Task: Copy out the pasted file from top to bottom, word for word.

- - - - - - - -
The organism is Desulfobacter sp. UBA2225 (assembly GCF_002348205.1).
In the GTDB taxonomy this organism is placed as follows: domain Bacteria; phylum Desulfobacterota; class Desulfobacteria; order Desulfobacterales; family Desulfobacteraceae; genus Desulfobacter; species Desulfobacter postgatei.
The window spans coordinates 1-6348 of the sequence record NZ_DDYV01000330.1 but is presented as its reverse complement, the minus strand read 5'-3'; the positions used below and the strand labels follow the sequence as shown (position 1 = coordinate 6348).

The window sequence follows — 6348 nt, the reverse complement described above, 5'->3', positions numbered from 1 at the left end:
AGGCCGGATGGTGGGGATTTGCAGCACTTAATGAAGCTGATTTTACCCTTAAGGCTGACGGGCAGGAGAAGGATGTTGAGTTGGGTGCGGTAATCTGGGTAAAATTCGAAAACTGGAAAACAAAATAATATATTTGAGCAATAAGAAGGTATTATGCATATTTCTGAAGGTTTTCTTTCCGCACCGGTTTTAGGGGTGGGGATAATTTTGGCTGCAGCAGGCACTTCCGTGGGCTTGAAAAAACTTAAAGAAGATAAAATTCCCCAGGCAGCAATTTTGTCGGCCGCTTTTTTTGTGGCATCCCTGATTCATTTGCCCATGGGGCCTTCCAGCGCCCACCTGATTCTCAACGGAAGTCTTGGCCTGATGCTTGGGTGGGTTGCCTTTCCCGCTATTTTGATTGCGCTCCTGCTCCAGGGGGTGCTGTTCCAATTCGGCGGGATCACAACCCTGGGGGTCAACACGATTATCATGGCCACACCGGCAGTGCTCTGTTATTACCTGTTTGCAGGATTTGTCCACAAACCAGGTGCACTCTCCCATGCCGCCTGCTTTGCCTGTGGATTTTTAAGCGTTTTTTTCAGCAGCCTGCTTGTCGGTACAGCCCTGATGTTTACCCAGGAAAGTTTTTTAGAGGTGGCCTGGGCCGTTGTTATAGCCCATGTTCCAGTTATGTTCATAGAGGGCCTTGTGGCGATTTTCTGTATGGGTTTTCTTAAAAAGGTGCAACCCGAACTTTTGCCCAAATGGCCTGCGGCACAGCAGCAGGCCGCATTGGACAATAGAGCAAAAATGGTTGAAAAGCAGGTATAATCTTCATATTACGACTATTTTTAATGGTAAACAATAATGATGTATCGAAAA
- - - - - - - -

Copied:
The organism is Desulfobacter sp. UBA2225 (assembly GCF_002348205.1).
In the GTDB taxonomy this organism is placed as follows: domain Bacteria; phylum Desulfobacterota; class Desulfobacteria; order Desulfobacterales; family Desulfobacteraceae; genus Desulfobacter; species Desulfobacter postgatei.
The window spans coordinates 1-6348 of the sequence record NZ_DDYV01000330.1 but is presented as its reverse complement, the minus strand read 5'-3'; the positions used below and the strand labels follow the sequence as shown (position 1 = coordinate 6348).

The window sequence follows — 6348 nt, the reverse complement described above, 5'->3', positions numbered from 1 at the left end:
AGGCCGGATGGTGGGGATTTGCAGCACTTAATGAAGCTGATTTTACCCTTAAGGCTGACGGGCAGGAGAAGGATGTTGAGTTGGGTGCGGTAATCTGGGTAAAATTCGAAAACTGGAAAACAAAATAATATATTTGAGCAATAAGAAGGTATTATGCATATTTCTGAAGGTTTTCTTTCCGCACCGGTTTTAGGGGTGGGGATAATTTTGGCTGCAGCAGGCACTTCCGTGGGCTTGAAAAAACTTAAAGAAGATAAAATTCCCCAGGCAGCAATTTTGTCGGCCGCTTTTTTTGTGGCATCCCTGATTCATTTGCCCATGGGGCCTTCCAGCGCCCACCTGATTCTCAACGGAAGTCTTGGCCTGATGCTTGGGTGGGTTGCCTTTCCCGCTATTTTGATTGCGCTCCTGCTCCAGGGGGTGCTGTTCCAATTCGGCGGGATCACAACCCTGGGGGTCAACACGATTATCATGGCCACACCGGCAGTGCTCTGTTATTACCTGTTTGCAGGATTTGTCCACAAACCAGGTGCACTCTCCCATGCCGCCTGCTTTGCCTGTGGATTTTTAAGCGTTTTTTTCAGCAGCCTGCTTGTCGGTACAGCCCTGATGTTTACCCAGGAAAGTTTTTTAGAGGTGGCCTGGGCCGTTGTTATAGCCCATGTTCCAGTTATGTTCATAGAGGGCCTTGTGGCGATTTTCTGTATGGGTTTTCTTAAAAAGGTGCAACCCGAACTTTTGCCCAAATGGCCTGCGGCACAGCAGCAGGCCGCATTGGACAATAGAGCAAAAATGGTTGAAAAGCAGGTATAATCTTCATATTACGACTATTTTTAATGGTAAACAATAATGATGTATCGAAAA